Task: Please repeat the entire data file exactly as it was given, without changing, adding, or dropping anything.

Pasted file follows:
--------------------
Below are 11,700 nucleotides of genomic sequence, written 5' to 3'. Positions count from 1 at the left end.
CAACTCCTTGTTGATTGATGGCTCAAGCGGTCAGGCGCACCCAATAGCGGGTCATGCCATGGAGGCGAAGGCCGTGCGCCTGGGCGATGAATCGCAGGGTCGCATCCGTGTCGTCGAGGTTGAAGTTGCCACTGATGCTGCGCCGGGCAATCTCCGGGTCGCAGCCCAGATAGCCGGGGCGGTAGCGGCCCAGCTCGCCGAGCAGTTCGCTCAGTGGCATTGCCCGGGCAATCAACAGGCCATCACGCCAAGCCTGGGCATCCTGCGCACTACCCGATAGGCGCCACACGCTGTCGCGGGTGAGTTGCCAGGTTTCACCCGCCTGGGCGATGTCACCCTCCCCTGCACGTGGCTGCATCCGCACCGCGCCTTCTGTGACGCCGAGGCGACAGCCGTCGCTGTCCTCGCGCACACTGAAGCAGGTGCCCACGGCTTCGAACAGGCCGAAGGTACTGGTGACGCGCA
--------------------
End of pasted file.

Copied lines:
Below are 11,700 nucleotides of genomic sequence, written 5' to 3'. Positions count from 1 at the left end.
CAACTCCTTGTTGATTGATGGCTCAAGCGGTCAGGCGCACCCAATAGCGGGTCATGCCATGGAGGCGAAGGCCGTGCGCCTGGGCGATGAATCGCAGGGTCGCATCCGTGTCGTCGAGGTTGAAGTTGCCACTGATGCTGCGCCGGGCAATCTCCGGGTCGCAGCCCAGATAGCCGGGGCGGTAGCGGCCCAGCTCGCCGAGCAGTTCGCTCAGTGGCATTGCCCGGGCAATCAACAGGCCATCACGCCAAGCCTGGGCATCCTGCGCACTACCCGATAGGCGCCACACGCTGTCGCGGGTGAGTTGCCAGGTTTCACCCGCCTGGGCGATGTCACCCTCCCCTGCACGTGGCTGCATCCGCACCGCGCCTTCTGTGACGCCGAGGCGACAGCCGTCGCTGTCCTCGCGCACACTGAAGCAGGTGCCCACGGCTTCGAACAGGCCGAAGGTACTGGTGACGCGCA